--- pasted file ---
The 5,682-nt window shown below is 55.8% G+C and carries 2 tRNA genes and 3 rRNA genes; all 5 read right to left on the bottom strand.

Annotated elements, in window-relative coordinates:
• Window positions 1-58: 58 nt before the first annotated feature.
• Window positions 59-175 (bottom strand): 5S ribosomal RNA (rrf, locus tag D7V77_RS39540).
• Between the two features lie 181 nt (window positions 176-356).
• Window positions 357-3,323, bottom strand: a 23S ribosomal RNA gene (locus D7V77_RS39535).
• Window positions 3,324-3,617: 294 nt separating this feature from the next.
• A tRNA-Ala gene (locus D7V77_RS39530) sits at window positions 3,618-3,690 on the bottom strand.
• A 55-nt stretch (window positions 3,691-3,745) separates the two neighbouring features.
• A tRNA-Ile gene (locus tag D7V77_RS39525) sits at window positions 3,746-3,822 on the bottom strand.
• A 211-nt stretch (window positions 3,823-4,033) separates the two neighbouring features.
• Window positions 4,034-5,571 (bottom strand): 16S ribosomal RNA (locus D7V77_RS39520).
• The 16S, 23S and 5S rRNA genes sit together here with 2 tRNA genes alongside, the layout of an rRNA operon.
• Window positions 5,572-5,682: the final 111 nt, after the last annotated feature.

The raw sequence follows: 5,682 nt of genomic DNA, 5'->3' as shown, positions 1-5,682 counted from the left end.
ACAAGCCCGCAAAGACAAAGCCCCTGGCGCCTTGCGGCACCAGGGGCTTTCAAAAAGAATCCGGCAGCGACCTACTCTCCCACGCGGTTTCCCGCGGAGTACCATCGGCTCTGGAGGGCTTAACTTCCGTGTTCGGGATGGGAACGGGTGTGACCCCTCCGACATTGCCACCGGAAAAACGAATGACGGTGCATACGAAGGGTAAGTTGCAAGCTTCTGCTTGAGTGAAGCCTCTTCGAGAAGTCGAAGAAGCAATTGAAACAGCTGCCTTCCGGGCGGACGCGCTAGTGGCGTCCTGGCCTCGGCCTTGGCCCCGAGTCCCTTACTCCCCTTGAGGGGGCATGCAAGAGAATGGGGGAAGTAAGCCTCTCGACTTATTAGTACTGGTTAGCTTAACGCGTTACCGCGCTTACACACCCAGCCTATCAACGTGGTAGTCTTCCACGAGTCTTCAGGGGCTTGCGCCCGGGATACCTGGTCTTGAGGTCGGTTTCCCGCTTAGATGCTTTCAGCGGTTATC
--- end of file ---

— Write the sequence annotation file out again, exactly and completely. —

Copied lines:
The 5,682-nt window shown below is 55.8% G+C and carries 2 tRNA genes and 3 rRNA genes; all 5 read right to left on the bottom strand.

Annotated elements, in window-relative coordinates:
• Window positions 1-58: 58 nt before the first annotated feature.
• Window positions 59-175 (bottom strand): 5S ribosomal RNA (rrf, locus tag D7V77_RS39540).
• Between the two features lie 181 nt (window positions 176-356).
• Window positions 357-3,323, bottom strand: a 23S ribosomal RNA gene (locus D7V77_RS39535).
• Window positions 3,324-3,617: 294 nt separating this feature from the next.
• A tRNA-Ala gene (locus D7V77_RS39530) sits at window positions 3,618-3,690 on the bottom strand.
• A 55-nt stretch (window positions 3,691-3,745) separates the two neighbouring features.
• A tRNA-Ile gene (locus tag D7V77_RS39525) sits at window positions 3,746-3,822 on the bottom strand.
• A 211-nt stretch (window positions 3,823-4,033) separates the two neighbouring features.
• Window positions 4,034-5,571 (bottom strand): 16S ribosomal RNA (locus D7V77_RS39520).
• The 16S, 23S and 5S rRNA genes sit together here with 2 tRNA genes alongside, the layout of an rRNA operon.
• Window positions 5,572-5,682: the final 111 nt, after the last annotated feature.

The raw sequence follows: 5,682 nt of genomic DNA, 5'->3' as shown, positions 1-5,682 counted from the left end.
ACAAGCCCGCAAAGACAAAGCCCCTGGCGCCTTGCGGCACCAGGGGCTTTCAAAAAGAATCCGGCAGCGACCTACTCTCCCACGCGGTTTCCCGCGGAGTACCATCGGCTCTGGAGGGCTTAACTTCCGTGTTCGGGATGGGAACGGGTGTGACCCCTCCGACATTGCCACCGGAAAAACGAATGACGGTGCATACGAAGGGTAAGTTGCAAGCTTCTGCTTGAGTGAAGCCTCTTCGAGAAGTCGAAGAAGCAATTGAAACAGCTGCCTTCCGGGCGGACGCGCTAGTGGCGTCCTGGCCTCGGCCTTGGCCCCGAGTCCCTTACTCCCCTTGAGGGGGCATGCAAGAGAATGGGGGAAGTAAGCCTCTCGACTTATTAGTACTGGTTAGCTTAACGCGTTACCGCGCTTACACACCCAGCCTATCAACGTGGTAGTCTTCCACGAGTCTTCAGGGGCTTGCGCCCGGGATACCTGGTCTTGAGGTCGGTTTCCCGCTTAGATGCTTTCAGCGGTTATC